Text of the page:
Microdosing psychedelics lacks scientific evidence, researchers say
The practice of taking small, regular doses of psychedelic drugs to enhance mood, creativity, or productivity lacks robust scientific evidence, according to new research published in the
Journal of Psychopharmacology.
The process, called microdosing, has been lauded by some, but scientific evidence to support or even fully explore claims of the benefits and safety has been lacking, according to the review paper authored by an international group of researchers, led by Imperial College London in England and Maastricht University in the Netherlands.
According to the researchers, despite so much interest in the subject, microdosing psychedelics, such as lysergic acid diethylamide (LSD) or psilocybin, does not have scientific consensus as to what constitutes a microdose, how often someone should take a microdose, or if there are potential health effects.
The research team led by senior author David Nutt, PhD, define microdosing as the practice of taking repeated, low doses of psychedelic substance at doses that do not impair a person's normal functioning, a fraction of 'recreational dose, to improve well-being and enhance cognitive or emotional processes. However, in practice, frequency may vary widely, from a few consecutive days, to weekdays, as may strength and potency of substances depending on what it is and where it's from.
The review explains that while most reports on microdosing to date are anecdotal and have focused on positive experiences, future research should be expanded to focus on the potential risks.
Focusing on psilocybin as one of the two most commonly used psychedelic substances, and being much further along the clinical pipeline to potential approval as a treatment, the team presents the available evidence on several aspects of microdosing.
Chief among the issues raised is the lack of controlled scientific studies, the standard measure in medical science, where the effect of a treatment is measured in those taking it against a control or placebo group. The authors also cite a lack of certainty around the doses used in previous trials, as well as where the substances came from, and their potency.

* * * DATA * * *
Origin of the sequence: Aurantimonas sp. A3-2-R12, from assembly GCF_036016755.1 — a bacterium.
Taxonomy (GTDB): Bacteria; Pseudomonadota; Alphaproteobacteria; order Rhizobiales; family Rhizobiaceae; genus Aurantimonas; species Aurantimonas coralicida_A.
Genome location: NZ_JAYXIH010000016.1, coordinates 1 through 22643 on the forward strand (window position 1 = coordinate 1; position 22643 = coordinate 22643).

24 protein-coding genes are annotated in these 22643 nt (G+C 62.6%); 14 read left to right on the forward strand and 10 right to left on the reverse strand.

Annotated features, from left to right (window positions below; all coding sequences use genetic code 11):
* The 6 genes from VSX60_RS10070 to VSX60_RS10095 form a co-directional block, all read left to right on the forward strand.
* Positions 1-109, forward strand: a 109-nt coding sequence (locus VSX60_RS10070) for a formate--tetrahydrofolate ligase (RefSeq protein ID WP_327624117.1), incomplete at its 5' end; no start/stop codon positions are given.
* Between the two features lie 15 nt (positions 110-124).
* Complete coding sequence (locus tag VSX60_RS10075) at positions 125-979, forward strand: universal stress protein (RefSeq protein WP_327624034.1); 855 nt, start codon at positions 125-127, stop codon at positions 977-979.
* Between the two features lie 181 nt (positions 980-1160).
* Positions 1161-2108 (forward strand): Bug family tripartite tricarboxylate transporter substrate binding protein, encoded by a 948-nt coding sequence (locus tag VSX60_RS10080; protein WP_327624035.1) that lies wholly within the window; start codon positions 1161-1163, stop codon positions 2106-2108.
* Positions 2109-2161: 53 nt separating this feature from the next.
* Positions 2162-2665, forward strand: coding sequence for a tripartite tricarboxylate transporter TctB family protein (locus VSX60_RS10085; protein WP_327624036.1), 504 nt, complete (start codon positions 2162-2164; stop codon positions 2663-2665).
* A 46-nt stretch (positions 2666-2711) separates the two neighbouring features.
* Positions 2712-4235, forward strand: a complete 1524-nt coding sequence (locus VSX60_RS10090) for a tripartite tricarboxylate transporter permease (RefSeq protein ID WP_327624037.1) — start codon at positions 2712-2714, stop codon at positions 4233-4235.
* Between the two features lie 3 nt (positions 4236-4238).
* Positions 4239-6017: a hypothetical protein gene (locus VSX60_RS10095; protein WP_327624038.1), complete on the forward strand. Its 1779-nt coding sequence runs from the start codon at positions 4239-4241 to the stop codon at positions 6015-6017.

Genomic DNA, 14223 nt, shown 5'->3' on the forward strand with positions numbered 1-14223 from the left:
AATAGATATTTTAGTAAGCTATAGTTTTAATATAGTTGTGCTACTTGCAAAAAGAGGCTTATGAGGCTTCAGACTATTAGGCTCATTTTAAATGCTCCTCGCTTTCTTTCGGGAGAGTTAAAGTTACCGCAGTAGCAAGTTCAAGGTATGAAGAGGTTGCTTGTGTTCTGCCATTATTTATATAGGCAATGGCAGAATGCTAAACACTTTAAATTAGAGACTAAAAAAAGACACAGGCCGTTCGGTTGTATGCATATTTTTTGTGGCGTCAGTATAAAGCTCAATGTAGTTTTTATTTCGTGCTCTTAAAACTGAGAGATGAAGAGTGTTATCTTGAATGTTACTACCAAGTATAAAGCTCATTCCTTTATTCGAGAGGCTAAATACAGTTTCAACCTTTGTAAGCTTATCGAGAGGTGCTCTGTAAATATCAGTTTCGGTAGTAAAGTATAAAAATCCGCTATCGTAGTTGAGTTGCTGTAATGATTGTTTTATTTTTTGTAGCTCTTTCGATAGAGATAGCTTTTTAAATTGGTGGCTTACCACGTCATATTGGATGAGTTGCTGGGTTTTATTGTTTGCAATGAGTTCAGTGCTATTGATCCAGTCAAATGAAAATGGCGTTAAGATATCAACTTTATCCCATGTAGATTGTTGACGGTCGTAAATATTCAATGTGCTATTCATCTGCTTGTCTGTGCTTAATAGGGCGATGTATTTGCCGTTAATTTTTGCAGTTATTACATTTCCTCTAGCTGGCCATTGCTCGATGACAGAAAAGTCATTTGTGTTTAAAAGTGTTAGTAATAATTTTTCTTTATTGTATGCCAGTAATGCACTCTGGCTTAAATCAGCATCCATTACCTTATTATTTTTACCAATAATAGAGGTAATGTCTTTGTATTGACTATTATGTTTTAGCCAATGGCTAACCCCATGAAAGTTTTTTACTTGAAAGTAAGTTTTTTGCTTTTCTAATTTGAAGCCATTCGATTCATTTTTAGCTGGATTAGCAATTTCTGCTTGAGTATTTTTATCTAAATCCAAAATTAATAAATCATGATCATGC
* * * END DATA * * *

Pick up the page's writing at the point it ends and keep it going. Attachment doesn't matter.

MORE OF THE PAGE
Regarding safety, they claim evidence for long-term, repeated dosing of psilocybin is lacking in humans and animals, and that there is some evidence to highlight cardiovascular risks.
Similarly, the authors describe how data on the behavioral effects of microdosing, such as increased concentration or creativity, remain patchy. Early-stage research has shown psilocybin targets specific receptors in the brain which bind to serotonin, a chemical messenger in the brain associated with feelings of happiness, as well as learning and memory. They speculate that these changes to the activity of networks of brain cells may explain some of the reported therapeutic benefits of microdosing, such as improvement in mood, memory or productivity.
Beyond the scientific issues, the legality and regulation of substances remains a significant barrier, according to researchers. Despite the renaissance in the science of psychedelic research, the drugs in the field, chiefly psilocybin, LSD, and N,N-Dimethyltryptamine (DMT) remain Schedule 1 Drugs under the UN Convention.
The team hopes that the evidence laid out in their review will go some way to focus the attention of the research community to answer some of the major remaining questions in the field. They state rigorous, placebo-controlled clinical studies need to be conducted with low doses of [psilocybin] to determine whether there is any evidence for the claims of microdosers.
"Researchers working in the area of psychedelics regularly receive requests from the media asking about microdosing,” Nutt said. “We hope that this critique will provide answers to all these questions in future as well as providing a framework for research."